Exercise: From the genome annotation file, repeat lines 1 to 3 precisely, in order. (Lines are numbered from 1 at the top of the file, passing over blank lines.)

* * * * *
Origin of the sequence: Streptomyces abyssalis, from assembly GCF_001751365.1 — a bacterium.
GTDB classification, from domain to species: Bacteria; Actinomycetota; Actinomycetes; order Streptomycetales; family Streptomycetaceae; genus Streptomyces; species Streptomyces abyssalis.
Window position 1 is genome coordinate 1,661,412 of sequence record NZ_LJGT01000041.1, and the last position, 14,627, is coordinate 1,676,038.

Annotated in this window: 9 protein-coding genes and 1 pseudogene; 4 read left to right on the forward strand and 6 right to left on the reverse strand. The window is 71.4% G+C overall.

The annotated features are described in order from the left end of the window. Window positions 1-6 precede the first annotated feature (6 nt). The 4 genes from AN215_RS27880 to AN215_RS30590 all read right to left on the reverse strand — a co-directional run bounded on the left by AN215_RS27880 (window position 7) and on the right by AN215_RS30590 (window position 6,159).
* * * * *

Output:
Origin of the sequence: Streptomyces abyssalis, from assembly GCF_001751365.1 — a bacterium.
GTDB classification, from domain to species: Bacteria; Actinomycetota; Actinomycetes; order Streptomycetales; family Streptomycetaceae; genus Streptomyces; species Streptomyces abyssalis.
Window position 1 is genome coordinate 1,661,412 of sequence record NZ_LJGT01000041.1, and the last position, 14,627, is coordinate 1,676,038.